University Avenue, with it’s boulevard of apple trees slices through Toronto’s Hospital District. It is a ribbon of colour bound by bleak institutional architecture. But miracles happen here every day. That’s what I love about this picture. The way the colour explodes out of the darkness like hope rising from despair.
My obligations as a lawyer have kept my camera in its bag for far too long. But an adjournment allowed an unexpected shooting opportunity. Walking up University Avenue between Sick Children’s and Toronto General Hospitals I found these trees breaking out of the shadows.
It was unclear to me how I should capture the scene. Traffic was busy and the sidewalk was a stream of scrubs, suits and patients. After a couple of tests I decided to use a photo impressionistic approach by photographing the trees “in the round.”
I love the way in the round technique deconstructs a complex scene into its essential elements in an impressionistic way.
This picture is composed of about 20 images photographed “in the round” technique; meaning I walked around the tree to the extent possible taking pictures from different positions. The images were merged using an opacity blend which deconstructs the scene reducing it to its essential elements.
This picture was well recieved on Flickr where it received over 40,000 views on the first day thanks to its selection for Explore. That makes 21 Explore images for me in the past 2 years.
By using new technology, Daylighted transforms places such as hotels and restaurants into digital art galleries and offers them an opportunity to easily display and sell an exclusive collection of art from worldwide and local artists.
I like the idea of bringing digital art to a wider audience using display technology. It is an extension of what we know and see on our many devices and as a result is not unexpected. It also has the advantage of size. In the case of my images, I think size does matter. More importantly I like the idea of exposure to an audience that is engaged in the experience of place and life rather than the internet; make no mistake, art is meant to be experienced not consumed.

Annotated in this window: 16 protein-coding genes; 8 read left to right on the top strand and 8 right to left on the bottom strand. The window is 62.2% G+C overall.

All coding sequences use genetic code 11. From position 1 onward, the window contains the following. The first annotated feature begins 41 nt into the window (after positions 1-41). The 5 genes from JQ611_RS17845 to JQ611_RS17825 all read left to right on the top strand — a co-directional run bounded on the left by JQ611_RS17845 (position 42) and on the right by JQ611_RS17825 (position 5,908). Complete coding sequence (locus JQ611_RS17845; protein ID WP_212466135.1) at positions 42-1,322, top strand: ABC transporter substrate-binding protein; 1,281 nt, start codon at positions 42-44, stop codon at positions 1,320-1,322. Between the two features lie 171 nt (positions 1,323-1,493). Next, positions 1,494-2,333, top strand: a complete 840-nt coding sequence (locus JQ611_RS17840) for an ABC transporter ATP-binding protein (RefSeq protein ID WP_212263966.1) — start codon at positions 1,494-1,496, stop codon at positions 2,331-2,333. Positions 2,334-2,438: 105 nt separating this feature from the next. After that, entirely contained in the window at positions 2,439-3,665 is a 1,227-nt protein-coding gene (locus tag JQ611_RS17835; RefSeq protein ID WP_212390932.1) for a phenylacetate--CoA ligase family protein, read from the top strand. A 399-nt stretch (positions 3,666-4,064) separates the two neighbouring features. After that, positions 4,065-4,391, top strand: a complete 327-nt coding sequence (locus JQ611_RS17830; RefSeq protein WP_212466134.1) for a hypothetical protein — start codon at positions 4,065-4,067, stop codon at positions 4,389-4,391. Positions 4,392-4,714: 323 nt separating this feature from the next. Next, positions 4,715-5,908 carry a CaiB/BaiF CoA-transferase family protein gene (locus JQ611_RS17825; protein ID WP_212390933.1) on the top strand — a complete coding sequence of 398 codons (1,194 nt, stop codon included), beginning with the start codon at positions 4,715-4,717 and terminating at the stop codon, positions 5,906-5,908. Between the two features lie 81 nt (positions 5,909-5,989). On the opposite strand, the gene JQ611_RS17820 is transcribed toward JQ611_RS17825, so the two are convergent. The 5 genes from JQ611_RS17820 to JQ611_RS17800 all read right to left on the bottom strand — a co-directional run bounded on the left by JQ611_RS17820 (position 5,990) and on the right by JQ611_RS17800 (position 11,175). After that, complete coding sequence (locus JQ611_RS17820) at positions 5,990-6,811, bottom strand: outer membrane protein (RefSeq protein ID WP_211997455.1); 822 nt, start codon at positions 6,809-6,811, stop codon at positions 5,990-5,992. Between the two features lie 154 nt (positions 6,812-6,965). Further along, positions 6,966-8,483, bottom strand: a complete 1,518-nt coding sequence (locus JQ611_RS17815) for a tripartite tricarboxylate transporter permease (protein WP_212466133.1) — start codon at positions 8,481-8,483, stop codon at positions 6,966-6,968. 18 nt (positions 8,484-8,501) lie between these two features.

Thanks to the Daylighted team for championing photo impressionism.
Trees have always been an important subject in art. For me they bring to mind the power of an Emily Carr or the drama of Ansel Adams. They are grounded. They reach for the sky. A natural subject for impressionist photography.
When I started experimenting with in the round photography I first turned to trees. Visually trees are roughly symmetrical which lends themselves to the technique because fundamentally in the round photography relies on pixel averaging. When similarly placed pixels are roughly the same it is more likely that a strong image will emerge after the opacity blend. As a result the trunk is a natural anchor for the image. The leaves feather towards the sky. The background details wash away leaving the subject alone in the frame.
The genesis of this series was an unexpected opportunity. Early on a gloomy Saturday I set up on the South apex of Queen’s Park Cres to photograph the Scotiabank Toronto Waterfront Marathon. As the light improved I noticed the trees behind me, along the street edge, had started to turn colour and with the road closed for the marathon it was possible to photograph around the trees.
What I love about these photographs is the way the technique captures the form and colour of the trees while just hinting at the detail. Trees have always been an important subject in art. For me they bring to mind the power of an Emily Carr or the drama of Ansel Adams. They are grounded. They reach for the sky. A natural subject for impressionist photography and one I keep coming back to.
The other thing I love about this technique is the way the foregrounds seem to twist, circle or band. The result is always unexpected. I can pre-visualize the tree itself but the foreground is always a surprise.
These in the round impressionistic photographs have been well received on Flickr. Four of them appeared on Flickr’s Explore page. One generated 22,000 views in a single day. That is a stark contrast to the way my photo impressionism was received a couple of years ago when I often receive comments asking if I had a neurodegenerative disease or hadn’t learned to use auto focus.
This is a fabulous time to be a photographer. There have never been better tools to realize your vision. There have never been better opportunities to share it with the world. In keeping with that my early impression of the N 1 V3 is that it is a significant advancement and has become my go to – everyday camera and an important tool in my photo impressionism projects.